Just as Ben Bernanke gives us some hope that the economic recession may be coming to an end, here's something new to worry about.
A working paper published by the National Bureau of Economic Research (the same organization charged with declaring the start and end of U.S. recessions) and summarized by Linda Gorman concludes that unions destroy shareholder wealth. In "Long-Run Impacts of Unions on Firms: New Evidence From Financial Markets, 1961-1999," authors David Lee and Alexandre Mas find that a union victory costs the owners of the company an average of $40,500 per worker.
Union advocates often argue that unionization does not result in a loss of profits. Indeed, the authors of this paper provide evidence that unionization has little impact on profits and return on assets. Unfortunately, they also find that growth at companies where unions win organization elections falls short of growth at companies where unions lose. In other words, unionization may not decrease profits, but it does put an end to the growth of profits.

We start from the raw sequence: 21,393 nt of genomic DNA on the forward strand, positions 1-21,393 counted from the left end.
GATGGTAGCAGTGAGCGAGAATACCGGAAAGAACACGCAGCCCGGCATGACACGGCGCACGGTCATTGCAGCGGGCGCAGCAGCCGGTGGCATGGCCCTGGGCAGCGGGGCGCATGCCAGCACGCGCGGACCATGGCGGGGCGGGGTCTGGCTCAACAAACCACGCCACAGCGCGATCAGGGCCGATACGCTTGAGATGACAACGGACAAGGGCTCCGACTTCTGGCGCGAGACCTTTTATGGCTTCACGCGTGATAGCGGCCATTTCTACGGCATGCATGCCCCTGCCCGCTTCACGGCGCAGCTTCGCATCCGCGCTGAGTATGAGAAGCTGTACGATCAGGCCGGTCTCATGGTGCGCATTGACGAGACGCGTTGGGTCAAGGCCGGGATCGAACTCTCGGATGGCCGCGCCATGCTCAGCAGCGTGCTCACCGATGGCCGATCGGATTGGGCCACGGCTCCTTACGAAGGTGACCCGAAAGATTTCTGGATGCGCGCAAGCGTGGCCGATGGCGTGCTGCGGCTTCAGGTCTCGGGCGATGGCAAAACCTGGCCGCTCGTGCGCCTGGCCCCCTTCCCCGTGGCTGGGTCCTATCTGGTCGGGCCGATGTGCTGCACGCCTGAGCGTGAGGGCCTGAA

Because the stock market is a discounting mechanism, investors anticipate this end to growth and sell the shares. The loss in equity value begins when the union wins an election to organize and continues for 15 months. The net result is large negative returns of 10-14%. It also turns out that the greater the margin of the union's victory, the greater the loss in shareholder wealth. This could also explain why unions are sometimes reluctant to take ownership stakes in organized companies.
With a new administration in Washington strongly backed by the unions, it's a good bet that organized labor will expand its reach in coming years. The authors of this paper estimate that a doubling of unionization will cause equity values to fall about 4.3%. This should give the administration something to ponder as it tries to save General Motors and Chrysler.